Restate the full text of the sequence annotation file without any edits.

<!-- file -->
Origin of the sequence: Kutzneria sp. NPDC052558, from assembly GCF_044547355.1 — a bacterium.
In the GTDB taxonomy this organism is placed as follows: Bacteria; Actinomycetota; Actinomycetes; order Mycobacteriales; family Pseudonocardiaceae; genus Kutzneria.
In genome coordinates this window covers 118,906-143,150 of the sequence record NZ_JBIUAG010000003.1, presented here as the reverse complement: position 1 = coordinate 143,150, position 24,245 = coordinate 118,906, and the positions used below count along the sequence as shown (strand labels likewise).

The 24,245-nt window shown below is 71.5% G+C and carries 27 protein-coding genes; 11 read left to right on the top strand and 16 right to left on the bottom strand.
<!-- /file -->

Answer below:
Origin of the sequence: Kutzneria sp. NPDC052558, from assembly GCF_044547355.1 — a bacterium.
In the GTDB taxonomy this organism is placed as follows: Bacteria; Actinomycetota; Actinomycetes; order Mycobacteriales; family Pseudonocardiaceae; genus Kutzneria.
In genome coordinates this window covers 118,906-143,150 of the sequence record NZ_JBIUAG010000003.1, presented here as the reverse complement: position 1 = coordinate 143,150, position 24,245 = coordinate 118,906, and the positions used below count along the sequence as shown (strand labels likewise).

The 24,245-nt window shown below is 71.5% G+C and carries 27 protein-coding genes; 11 read left to right on the top strand and 16 right to left on the bottom strand.